CFPB Issues 400 pages of proposed servicing rules
On August 9, 2012, the CFPB issued proposed mortgage servicing rules. The comment period expires October 9, 2012, and the CFPB hopes to issue the final rules by January 2013. Comments may be submitted at www.regulations.gov.
Regulation Z Changes
The proposed rules are split into two notices: one issued under TILA, Regulation Z and one under RESPA, Regulation X. Proposed rules under Regulation Z include a requirement that servicers of closed‐end mortgages (other than reverse mortgages) send a periodic statement for each billing cycle. The proposed rule contains sample forms. In addition, for ARM loans, servicers must provide the borrower a notice 60 to 120 days before an adjustment which causes the payment to change. The servicer will also have to provide an earlier notice 210 to 240 days prior to the first rate adjustment. This first notice may contain an estimate of the rate and payment change.
Servicers must promptly credit payments from borrowers generally on the day of receipt. If a servicer receives a payment that is less than a full payment, the payment may be held in suspense. When the amount in the suspense account covers a full payment, the servicer must apply the funds to the oldest outstanding payment. Servicers must provide payoff statements to borrowers no later than seven business days after receipt of a written request.
Regulation X Changes
Force Placed Insurance
A servicer is not permitted to charge a borrower for force‐placed insurance unless it has a “reasonable basis” to believe the borrower has failed to maintain hazard insurance and the servicer has provided the required notices to the borrower. The first notice must be sent at least 45 days before purchasing the force‐placed insurance, and a second notice is required at least 30 days after the first notice. The proposal contains model forms. If the borrower provides proof of insurance, then the servicer must cancel the force‐placed insurance and refund any premiums. If a servicer makes a payment for the insurance from an escrow account, a servicer must continue paying the premium rather than purchasing force‐placed insurance, even if there is insufficient money in the escrow account. The charges for such force placed insurance must bear a reasonable relationship to the servicer's costs of providing the service.
QWR and Error Resolution
Regulation X is also amended to add Error Resolution Procedures. In effect, this is an expansion of the current rules related to qualified written requests. Currently, not all notices from a borrower requesting information are QWRs. The intent of the proposed rule is to increase a servicer's obligation when it receives a “notice of error” or “information request.” A servicer's obligation will be triggered even if the borrower asserts an error verbally. Servicers can designate a specific phone number and address for borrowers to use. Servicers must acknowledge the request or complaint within five days. The servicer must correct or respond to the borrower generally within 30 to 45 days. A servicer is not required to delay a scheduled foreclosure sale if it receives an error notice unless the error relates to the servicers improperly proceeding with a foreclosure sale during a borrower's evaluation for loss mitigation. Borrowers currently raise this as a foreclosure defense. If this rule becomes final, we expect to see further increase in delays and litigation.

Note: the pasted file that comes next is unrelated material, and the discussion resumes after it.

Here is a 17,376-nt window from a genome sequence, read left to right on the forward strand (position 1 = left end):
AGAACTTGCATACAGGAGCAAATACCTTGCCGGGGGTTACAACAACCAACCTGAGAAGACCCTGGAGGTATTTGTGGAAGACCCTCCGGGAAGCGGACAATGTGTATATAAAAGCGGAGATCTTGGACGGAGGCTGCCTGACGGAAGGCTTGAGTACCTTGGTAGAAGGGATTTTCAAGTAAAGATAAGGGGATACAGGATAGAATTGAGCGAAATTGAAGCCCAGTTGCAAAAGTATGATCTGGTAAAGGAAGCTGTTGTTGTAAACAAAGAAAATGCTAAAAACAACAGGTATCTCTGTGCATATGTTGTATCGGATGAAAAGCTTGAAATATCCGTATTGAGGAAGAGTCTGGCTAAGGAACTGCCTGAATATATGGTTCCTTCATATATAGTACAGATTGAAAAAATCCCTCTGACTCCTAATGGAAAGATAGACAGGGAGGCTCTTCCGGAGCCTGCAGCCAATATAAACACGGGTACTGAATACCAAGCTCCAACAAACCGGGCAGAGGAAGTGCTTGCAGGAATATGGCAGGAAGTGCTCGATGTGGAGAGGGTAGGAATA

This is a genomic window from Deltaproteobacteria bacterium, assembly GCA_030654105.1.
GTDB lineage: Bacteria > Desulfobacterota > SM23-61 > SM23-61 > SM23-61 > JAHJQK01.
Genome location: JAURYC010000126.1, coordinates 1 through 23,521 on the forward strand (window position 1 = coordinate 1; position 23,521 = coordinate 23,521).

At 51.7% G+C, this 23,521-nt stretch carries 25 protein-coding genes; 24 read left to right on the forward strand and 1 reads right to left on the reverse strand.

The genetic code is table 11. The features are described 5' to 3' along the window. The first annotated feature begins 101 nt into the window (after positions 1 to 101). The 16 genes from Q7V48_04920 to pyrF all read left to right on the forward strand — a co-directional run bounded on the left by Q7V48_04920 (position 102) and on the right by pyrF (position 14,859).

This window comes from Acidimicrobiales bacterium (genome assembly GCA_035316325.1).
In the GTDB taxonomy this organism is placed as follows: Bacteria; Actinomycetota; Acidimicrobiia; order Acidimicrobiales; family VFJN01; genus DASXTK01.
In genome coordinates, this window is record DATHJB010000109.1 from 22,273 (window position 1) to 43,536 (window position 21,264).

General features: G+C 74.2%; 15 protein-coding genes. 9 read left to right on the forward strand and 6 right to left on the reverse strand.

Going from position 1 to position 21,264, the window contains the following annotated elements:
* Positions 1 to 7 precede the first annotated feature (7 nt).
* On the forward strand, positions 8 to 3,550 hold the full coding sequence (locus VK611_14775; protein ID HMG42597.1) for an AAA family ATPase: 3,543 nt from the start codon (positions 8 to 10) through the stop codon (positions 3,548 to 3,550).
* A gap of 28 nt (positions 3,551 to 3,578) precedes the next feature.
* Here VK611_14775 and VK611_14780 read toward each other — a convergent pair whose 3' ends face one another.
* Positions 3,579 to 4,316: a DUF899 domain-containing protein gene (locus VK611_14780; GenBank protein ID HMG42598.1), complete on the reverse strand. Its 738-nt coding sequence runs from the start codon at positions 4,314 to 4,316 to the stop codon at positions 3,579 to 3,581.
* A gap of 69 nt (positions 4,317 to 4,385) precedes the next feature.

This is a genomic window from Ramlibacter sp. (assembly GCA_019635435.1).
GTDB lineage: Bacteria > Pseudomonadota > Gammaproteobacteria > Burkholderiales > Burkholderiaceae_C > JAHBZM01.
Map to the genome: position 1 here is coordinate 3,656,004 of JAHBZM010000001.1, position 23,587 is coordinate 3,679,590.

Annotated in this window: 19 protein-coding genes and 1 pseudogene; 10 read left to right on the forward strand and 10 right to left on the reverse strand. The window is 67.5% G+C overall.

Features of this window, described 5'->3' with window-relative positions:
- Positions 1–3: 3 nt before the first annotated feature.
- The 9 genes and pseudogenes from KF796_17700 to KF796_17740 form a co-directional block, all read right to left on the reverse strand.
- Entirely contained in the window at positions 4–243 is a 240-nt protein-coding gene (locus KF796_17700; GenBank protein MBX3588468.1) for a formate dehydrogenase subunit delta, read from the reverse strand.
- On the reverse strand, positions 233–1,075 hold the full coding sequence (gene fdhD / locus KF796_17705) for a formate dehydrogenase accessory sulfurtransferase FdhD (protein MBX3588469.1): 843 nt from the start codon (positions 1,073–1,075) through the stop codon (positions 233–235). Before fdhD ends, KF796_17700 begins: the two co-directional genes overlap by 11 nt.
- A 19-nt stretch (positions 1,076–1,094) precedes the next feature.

The proposed changes to Regulation X require servicers to notify borrowers of loss mitigation options if the borrower is 30 days late, and to assign dedicated employees to a borrower no later than five days after providing such loss mitigation notice to the borrower; however, this rule does not specifically require a Single Point of Contact. In addition, the servicer may be required to notify the borrower within five days of receiving an incomplete loss mitigation application. Within 30 days of receiving a complete application, the servicer must evaluate the borrower for all available options and provide the borrower with at least a 14 day period within which to appeal any denial. Appeals must be decided within 30 days by different personnel other than those responsible for the initial decision. The rules also limit a servicer's ability to have a foreclosure sale if the borrower is not notified of certain loss mitigation events, such as denial of application, right to appeal, results of the appeal, or the borrower's failure to comply with the terms of loss mitigation.